The Corner

The ‘King’ of Hawaii Is Dead

It’s safe to say there will likely never be another U.S. senator like Dan Inouye, the 88-year-old Democrat who died yesterday after representing Hawaii in the Senate for 50 years. He ran his state’s Democratic machine and in effect almost no one got elected to high office without his stamp of approval. He called himself the “No. 1 earmarks guy in the U.S. Congress,” and he had the numbers to back it up. In the years 2009–2010, Inouye sponsored at least 137 earmarks for Hawaii directly or indirectly, totaling over $425 million. Local pols called him the fourth pillar of Hawaii’s economy: “After tourism, the military, and construction . . . there is Inouye.”

Senator Inouye was also a genuine war hero, having lost his right arm in World War II in a grenade attack. In 1943, he joined the military just out of high school, after witnessing the attack on Pearl Harbor at age 17. In 2000, he became one of 22 Asian-American veterans to receive the Medal of Honor after their service records were reviewed.

Hawaii governor Neil Abercrombie, who must appoint a successor to serve two years in the Senate until a 2014 special election, says he got a deathbed request from Inouye that his “last wish” was that Representative Colleen Hanabusa replace him. Should Abercrombie do that, Hanabusa would resign from the House and trigger a special election this spring to fill her seat. A slew of ambitious Democrats would enter the race, while Republicans would likely run former congressman Charles Djou, who lost to Hanabusa in November by nine percentage points. But in doing so he demonstrated that Republicans would have a chance to win the seat in a low-turnout special election. After all, a special election is how Djou won his seat in 2010, and this year he ran much better than Mitt Romney who lost Hawaii by an astounding 43 points. (Djou was elected to Congress in May 2010, but lost the first of two general elections to Hanabusa that November.)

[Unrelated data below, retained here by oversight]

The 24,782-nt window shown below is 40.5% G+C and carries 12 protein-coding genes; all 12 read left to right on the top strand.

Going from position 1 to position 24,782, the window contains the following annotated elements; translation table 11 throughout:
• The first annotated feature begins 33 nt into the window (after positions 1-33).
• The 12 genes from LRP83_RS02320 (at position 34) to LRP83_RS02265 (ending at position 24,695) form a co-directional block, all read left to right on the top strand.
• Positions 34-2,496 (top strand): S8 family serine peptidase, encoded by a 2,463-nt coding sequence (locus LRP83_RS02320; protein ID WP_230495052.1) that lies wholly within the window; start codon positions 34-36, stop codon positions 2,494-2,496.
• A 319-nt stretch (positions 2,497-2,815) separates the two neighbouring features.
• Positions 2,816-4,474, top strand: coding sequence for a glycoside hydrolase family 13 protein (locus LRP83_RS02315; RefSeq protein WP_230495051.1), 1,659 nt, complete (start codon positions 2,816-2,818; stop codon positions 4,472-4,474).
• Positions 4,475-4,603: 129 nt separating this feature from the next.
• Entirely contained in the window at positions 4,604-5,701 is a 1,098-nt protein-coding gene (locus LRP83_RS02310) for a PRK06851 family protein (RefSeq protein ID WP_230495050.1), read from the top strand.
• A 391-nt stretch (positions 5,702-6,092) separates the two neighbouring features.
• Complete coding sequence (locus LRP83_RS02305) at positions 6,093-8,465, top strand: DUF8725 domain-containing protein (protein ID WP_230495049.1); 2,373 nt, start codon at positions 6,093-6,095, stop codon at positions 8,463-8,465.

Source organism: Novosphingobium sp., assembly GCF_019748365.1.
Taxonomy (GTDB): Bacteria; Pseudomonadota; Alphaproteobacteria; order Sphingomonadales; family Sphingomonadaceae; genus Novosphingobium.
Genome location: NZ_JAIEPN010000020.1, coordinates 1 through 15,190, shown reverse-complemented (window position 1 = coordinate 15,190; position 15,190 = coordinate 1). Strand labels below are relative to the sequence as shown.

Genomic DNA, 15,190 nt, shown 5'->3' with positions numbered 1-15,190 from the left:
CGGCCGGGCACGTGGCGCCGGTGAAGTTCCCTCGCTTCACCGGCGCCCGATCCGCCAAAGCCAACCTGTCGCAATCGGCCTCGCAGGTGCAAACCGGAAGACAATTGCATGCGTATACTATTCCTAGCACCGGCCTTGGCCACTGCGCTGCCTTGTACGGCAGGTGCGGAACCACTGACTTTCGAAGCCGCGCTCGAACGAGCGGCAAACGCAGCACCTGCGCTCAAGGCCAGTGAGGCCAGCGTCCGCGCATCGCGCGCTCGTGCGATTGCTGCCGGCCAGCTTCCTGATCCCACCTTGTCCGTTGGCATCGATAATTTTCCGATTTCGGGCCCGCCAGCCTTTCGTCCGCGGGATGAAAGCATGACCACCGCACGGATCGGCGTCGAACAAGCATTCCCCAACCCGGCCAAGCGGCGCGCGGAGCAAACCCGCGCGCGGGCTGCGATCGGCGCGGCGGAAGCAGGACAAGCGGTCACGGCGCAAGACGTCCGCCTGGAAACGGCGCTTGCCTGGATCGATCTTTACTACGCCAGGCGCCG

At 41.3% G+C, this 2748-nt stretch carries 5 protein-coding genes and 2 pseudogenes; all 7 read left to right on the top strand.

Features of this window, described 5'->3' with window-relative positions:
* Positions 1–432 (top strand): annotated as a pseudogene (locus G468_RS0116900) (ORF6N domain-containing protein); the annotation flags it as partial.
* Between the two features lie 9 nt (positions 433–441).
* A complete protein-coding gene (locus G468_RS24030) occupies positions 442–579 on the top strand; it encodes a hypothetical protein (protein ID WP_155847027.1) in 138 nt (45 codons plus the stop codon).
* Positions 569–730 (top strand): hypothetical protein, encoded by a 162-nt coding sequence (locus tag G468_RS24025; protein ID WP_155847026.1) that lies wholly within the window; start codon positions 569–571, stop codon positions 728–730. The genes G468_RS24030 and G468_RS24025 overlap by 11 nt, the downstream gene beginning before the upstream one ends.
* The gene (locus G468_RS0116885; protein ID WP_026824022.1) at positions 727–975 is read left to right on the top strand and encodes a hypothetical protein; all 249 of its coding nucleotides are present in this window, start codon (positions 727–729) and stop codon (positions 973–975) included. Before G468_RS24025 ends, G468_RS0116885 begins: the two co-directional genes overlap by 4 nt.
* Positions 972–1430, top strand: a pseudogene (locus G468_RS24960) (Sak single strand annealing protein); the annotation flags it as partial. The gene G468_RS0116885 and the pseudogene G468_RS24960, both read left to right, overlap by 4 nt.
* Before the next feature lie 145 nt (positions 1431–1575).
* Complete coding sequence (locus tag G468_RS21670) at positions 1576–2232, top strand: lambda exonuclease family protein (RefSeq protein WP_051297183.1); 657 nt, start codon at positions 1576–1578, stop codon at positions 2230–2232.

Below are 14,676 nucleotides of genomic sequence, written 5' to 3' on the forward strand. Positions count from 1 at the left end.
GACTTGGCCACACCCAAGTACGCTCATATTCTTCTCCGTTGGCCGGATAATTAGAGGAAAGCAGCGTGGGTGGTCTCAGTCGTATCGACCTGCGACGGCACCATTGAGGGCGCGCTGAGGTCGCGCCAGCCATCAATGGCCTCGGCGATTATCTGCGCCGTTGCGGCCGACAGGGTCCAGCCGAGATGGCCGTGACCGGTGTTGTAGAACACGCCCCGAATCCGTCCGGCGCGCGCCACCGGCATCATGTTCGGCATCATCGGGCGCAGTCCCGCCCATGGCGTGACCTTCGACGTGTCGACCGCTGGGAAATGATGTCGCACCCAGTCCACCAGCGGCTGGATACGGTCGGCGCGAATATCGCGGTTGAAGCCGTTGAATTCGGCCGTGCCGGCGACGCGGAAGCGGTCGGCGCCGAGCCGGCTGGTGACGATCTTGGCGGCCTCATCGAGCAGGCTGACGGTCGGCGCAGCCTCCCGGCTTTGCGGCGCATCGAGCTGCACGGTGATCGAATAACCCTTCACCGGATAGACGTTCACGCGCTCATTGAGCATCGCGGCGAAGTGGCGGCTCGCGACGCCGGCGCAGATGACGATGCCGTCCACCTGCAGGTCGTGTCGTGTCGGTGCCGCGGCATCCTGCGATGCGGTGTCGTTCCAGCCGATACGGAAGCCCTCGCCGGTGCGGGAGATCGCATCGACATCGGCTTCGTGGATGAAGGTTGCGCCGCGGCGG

“The Inouye machine will lose power with his departure,” says Malia Zimmerman, the head of, the state’s largest Internet news site. “He got everything he wanted in the November election through his tremendous influence on the electorate. He was able to get two congresswomen, a U.S. senator, and a mayor of his choice into office. Now a lot of people will be fighting for pieces of his power.”

Should Hanabusa be appointed, Hawaii would join New Hampshire in having an all-female congressional delegation.


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